Tag Archives: sales

Inbound Marketing Rising

 

Thanks to the Internet, marketing has evolved over the years. Consumers no longer rely on billboards and TV spots — a.k.a. outbound marketing — to learn about new products, because the web has empowered them. It's given them alternative methods for finding, buying and researching brands and products. The new marketing communication — inbound marketing — has become a two-way dialogue, much of which is facilitated by social media.

Another reason why inbound marketing is winning is because it costs less than traditional marketing. Why try to buy your way in when consumers aren't even paying attention? Here are some stats from the infographic below.

  • 44% of direct mail is never opened. That's a waste of time, postage and paper.
  • 86% of people skip through television commercials.
  • 84% of 25 to 34 year olds have clicked out of a website because of an "irrelevant or intrusive ad."
  • The cost per lead in outbound marketing is more than for inbound marketing.

Inbound marketing focuses on earning, not buying, a person's attention, which is done through social media and engaging content, such as blogs, podcasts and white papers. This content is interesting, informative and adds value, creating a positive connection in the eyes of the consumer, thus making him more likely to engage your brand and buy the product. So it costs less and has better a ROI.

Lisa Moore

http://markethive.com/lisamoore

 

BY LAUREN DRELL

 


 

Essential Elements of A Million Dollar Video Script

Essential Elements of a Million Dollar Video Script

Everybody who is interested in internet marketing knows that video has been super effective for several years now and that YouTube is still king-of-the-hill. YouTube was probably one of the smartest, if not the smartest acquisitions that Google ever made. Although I'm not a fan of their high-handed attitude toward customers (I've had an account blacklisted for over three years now and I still get zero meaningful response when I inquire about getting it back) but, I recognize that video marketing is still very effective and YouTube is where we need to be.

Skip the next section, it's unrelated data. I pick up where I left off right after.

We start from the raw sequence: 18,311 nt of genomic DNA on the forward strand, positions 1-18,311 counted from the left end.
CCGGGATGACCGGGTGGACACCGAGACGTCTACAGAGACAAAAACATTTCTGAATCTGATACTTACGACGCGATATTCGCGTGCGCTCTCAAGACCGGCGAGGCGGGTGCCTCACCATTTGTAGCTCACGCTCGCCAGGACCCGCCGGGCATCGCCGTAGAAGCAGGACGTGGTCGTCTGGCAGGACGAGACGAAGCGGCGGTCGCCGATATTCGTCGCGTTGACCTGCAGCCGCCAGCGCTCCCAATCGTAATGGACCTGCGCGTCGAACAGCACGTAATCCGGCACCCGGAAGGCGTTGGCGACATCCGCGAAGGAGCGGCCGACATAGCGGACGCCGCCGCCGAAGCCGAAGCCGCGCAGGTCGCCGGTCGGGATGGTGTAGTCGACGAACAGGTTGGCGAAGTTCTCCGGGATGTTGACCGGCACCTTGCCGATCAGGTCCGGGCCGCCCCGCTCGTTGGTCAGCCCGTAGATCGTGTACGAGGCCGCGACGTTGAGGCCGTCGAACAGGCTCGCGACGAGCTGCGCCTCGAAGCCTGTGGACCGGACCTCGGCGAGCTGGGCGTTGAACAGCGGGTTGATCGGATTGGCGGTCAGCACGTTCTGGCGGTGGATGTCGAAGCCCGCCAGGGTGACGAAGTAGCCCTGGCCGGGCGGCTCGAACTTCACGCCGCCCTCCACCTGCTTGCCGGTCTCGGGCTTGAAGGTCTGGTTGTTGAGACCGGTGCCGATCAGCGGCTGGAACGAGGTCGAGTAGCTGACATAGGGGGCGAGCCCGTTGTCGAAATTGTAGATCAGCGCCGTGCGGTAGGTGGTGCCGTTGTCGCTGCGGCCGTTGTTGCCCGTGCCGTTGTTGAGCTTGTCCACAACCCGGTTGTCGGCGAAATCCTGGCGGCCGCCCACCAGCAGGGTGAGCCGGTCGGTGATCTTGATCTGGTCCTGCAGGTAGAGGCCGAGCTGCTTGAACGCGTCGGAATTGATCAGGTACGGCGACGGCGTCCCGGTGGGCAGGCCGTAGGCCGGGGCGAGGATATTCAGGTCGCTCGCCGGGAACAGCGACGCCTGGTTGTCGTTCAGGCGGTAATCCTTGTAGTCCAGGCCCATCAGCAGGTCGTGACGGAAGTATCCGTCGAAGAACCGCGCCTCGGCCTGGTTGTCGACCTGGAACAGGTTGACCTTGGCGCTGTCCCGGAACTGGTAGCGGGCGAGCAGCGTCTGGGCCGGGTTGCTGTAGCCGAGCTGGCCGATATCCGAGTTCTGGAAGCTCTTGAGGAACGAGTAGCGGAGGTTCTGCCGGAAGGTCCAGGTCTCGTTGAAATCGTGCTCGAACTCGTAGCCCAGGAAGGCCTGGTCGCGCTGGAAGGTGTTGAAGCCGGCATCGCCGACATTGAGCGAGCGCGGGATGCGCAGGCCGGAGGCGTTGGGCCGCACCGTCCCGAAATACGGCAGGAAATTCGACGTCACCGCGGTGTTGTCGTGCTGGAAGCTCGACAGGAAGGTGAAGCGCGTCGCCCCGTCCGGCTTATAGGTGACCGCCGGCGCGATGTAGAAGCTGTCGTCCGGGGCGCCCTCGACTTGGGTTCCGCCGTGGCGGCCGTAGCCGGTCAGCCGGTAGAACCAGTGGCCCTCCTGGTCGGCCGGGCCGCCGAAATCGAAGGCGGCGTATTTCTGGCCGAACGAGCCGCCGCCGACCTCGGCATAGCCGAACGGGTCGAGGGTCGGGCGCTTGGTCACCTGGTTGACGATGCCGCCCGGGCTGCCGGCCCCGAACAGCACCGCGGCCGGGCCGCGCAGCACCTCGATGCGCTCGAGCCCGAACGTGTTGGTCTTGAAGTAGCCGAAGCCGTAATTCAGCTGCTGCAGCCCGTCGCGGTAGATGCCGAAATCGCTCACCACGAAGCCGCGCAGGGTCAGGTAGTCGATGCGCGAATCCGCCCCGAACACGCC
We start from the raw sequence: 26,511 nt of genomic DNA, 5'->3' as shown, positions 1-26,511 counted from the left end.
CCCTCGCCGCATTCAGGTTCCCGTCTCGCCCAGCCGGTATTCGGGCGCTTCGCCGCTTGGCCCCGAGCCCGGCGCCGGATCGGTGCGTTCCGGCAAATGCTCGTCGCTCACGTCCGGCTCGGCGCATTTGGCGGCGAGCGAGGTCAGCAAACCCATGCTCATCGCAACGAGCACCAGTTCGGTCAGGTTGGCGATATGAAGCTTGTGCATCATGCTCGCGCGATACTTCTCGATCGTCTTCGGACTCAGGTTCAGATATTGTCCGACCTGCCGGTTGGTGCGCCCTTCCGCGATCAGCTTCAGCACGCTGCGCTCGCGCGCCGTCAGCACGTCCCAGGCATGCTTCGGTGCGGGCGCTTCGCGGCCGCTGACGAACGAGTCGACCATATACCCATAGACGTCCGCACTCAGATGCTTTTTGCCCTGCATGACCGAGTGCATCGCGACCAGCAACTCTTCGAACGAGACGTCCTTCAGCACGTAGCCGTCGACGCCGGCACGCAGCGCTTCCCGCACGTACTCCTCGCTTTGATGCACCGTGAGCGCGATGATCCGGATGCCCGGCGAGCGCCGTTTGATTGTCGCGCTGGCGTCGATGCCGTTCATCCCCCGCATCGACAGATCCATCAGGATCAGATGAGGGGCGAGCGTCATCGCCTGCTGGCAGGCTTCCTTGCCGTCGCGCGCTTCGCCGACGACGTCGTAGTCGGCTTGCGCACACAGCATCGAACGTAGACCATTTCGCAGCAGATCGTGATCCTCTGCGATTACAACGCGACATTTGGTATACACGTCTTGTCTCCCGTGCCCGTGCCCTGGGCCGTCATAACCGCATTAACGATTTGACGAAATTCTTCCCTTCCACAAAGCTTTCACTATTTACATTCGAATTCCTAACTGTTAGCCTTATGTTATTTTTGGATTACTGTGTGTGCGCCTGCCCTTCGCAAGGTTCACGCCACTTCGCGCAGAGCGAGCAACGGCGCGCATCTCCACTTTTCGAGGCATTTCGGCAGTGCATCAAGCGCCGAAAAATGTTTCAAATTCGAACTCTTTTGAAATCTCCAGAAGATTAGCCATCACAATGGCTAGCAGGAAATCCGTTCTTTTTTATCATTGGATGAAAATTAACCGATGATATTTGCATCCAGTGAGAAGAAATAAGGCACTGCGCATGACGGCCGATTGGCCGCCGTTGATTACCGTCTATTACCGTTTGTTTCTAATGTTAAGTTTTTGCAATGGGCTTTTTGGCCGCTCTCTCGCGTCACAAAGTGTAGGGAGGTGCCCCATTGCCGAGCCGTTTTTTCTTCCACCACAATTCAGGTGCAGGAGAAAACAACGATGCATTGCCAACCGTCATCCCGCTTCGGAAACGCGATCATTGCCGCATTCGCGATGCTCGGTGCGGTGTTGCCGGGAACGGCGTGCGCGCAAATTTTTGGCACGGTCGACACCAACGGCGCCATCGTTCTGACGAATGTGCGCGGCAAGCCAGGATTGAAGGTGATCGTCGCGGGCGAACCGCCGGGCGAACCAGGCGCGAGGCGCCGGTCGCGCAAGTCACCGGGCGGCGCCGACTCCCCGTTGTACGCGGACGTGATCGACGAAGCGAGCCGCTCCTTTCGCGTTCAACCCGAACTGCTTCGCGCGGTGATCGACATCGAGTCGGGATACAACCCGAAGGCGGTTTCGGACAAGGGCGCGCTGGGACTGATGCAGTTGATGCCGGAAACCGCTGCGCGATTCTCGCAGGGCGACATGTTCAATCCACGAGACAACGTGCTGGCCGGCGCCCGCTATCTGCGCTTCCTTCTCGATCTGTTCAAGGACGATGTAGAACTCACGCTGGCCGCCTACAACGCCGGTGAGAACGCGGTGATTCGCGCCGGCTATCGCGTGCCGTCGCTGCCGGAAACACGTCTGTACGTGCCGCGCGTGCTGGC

It's gotten very easy to produce good, raw, video content. Today's smartphones make raw videos of better quality than Hollywood cameras did 50 years ago. But there's more to a good marketing video than just the images. A good script can separate a home-run sales video from a 'ho-hum' sales video yet it's the one thing that no 'smart' device can do for you. 

The point is that you need to be able to produce properly formatted and paced video scripts quickly in order to be able to bring products to market quickly. Why reinvent the wheel when you can follow the guidelines I'm going to give you here to crank out all the scripts you need to turn your videos into money machines?

That's what I want to share  with you here: an outline of a typical sales-video script. These aren´t my ideas either. I actually got them from a very sharp internet marketer named Jim Edwards. Jim isn´t as active on the internet today as he used to be but he was very prominent on the internet back when I first got online (around 1998). He was very innovative for his time and helped a lot of people.

Anyway…. originating from 'Jimbo' but with my interpretations, here are some 'essential elements of a million dollar video script':

  1. Grab the viewer's attention. For example, "Attention— anyone who's bought any kind of graphic software in the last 6 months!"
  2. Define your topic. Tell the viewer what they'll learn by watching the video. Define yourself, your product, or your service as an agent of change. Example: "In this video you're going to learn a quick, easy, free way to create graphics for your websites, social media, and other web purposes and stop wasting time and money on methods that just don't work."